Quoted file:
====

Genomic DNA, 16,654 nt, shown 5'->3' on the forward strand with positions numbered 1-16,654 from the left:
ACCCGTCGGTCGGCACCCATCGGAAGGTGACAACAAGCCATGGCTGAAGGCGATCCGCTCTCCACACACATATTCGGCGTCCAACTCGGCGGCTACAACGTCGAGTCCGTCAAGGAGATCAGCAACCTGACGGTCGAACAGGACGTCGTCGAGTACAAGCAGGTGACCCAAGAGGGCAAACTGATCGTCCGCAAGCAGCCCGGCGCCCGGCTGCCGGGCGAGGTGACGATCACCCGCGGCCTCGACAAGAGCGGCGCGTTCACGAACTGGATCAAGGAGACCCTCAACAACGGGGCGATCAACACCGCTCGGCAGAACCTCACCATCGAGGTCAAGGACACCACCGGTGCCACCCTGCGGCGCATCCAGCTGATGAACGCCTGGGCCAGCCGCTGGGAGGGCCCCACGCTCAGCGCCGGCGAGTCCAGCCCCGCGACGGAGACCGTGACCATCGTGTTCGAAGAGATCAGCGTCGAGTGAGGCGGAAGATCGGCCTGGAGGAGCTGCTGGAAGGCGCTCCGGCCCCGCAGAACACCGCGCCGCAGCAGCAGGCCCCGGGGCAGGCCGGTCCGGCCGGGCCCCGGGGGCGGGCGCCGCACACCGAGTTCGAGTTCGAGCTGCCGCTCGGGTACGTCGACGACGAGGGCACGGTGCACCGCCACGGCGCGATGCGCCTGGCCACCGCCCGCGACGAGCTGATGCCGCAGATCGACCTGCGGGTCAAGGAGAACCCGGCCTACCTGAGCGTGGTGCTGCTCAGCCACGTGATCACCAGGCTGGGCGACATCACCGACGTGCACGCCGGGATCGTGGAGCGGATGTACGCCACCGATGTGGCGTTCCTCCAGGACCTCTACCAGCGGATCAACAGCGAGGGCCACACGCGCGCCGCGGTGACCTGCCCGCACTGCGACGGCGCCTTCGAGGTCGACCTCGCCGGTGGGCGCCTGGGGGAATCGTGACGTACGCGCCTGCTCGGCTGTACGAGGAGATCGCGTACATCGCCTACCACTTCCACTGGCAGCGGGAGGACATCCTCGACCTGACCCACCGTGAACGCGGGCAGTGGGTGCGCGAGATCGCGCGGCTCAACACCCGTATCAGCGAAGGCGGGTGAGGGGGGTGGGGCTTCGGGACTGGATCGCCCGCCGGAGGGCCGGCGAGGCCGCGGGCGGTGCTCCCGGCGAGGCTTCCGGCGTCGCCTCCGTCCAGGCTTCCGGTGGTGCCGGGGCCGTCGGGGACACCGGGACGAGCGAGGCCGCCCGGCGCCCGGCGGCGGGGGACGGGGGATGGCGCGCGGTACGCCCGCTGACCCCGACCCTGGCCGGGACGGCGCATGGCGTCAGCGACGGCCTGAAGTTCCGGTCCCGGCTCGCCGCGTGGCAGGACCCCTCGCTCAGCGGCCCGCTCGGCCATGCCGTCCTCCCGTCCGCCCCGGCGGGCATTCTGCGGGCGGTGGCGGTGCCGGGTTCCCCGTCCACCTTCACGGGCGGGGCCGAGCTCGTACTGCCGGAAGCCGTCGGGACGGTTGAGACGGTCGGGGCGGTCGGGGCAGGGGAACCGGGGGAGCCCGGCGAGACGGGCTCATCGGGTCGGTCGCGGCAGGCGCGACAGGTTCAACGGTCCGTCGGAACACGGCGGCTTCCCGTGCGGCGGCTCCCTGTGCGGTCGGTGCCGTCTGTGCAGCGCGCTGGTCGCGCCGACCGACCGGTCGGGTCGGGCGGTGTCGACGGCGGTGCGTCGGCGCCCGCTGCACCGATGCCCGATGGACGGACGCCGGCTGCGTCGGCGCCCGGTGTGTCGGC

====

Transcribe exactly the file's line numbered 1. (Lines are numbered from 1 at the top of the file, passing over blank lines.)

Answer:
Genomic DNA, 16,654 nt, shown 5'->3' on the forward strand with positions numbered 1-16,654 from the left: